A background check is often a part of employment – whether a pre-employment background check before being offered a position or a checkup-like employee background check while on the job. An article that appeared in The Sacramento Bee recently tells about a bill in the works that would require social workers to pass a background check – or not be employed. The bill right now applies to people who have contact with children, not all Child Protective Services (CPS) employees.
As detailed by the article, if this bill passes, background checks would legally be required – not just recommended – for all social workers seeking employment with CPS in California. If a pre-employment background check brings up a criminal history containing charges including assault with a deadly weapon, felony spousal abuse, child abuse, or sex offenses, then the potential social worker won’t be hired. The background for this bill is based on a recent report that indicated that seven percent of current employees with Sacramento County’s CPS have criminal histories.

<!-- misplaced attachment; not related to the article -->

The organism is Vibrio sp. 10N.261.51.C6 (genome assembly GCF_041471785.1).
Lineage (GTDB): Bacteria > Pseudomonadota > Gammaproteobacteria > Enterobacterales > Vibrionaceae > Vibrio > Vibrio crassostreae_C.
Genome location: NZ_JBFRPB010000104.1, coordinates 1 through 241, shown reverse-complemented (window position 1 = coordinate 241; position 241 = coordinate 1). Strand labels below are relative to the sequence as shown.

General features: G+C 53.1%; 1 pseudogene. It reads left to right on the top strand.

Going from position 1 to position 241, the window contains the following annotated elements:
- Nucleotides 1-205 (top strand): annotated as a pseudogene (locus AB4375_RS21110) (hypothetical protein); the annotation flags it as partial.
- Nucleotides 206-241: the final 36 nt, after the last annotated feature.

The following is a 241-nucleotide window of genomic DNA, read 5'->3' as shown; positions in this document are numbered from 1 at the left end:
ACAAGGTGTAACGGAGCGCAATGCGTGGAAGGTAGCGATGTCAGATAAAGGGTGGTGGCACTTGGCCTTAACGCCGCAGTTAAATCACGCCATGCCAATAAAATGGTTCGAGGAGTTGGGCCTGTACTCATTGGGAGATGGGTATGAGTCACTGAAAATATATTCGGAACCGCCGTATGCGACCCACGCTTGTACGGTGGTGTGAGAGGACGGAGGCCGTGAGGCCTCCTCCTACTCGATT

Will this bill require all occupations to legally conduct background checks on prospective employees? Probably not, as some employers don’t conduct a background check or one thorough enough outside of contacting references. But, is a background check necessary for many occupations? Even if a background check isn’t legally required, one should still be done to verify a person’s previous employment history, his or her criminal history, and any other information presented on a resume and during an interview. In the case of this article, CPS is doing a disservice by not conducting thorough background checks on employees who are in contact with children. For all occupations, however, a background check gives a potential employer a picture of a candidate’s trustworthiness and having a serious criminal history, especially of recent convictions, should eliminate a candidate automatically.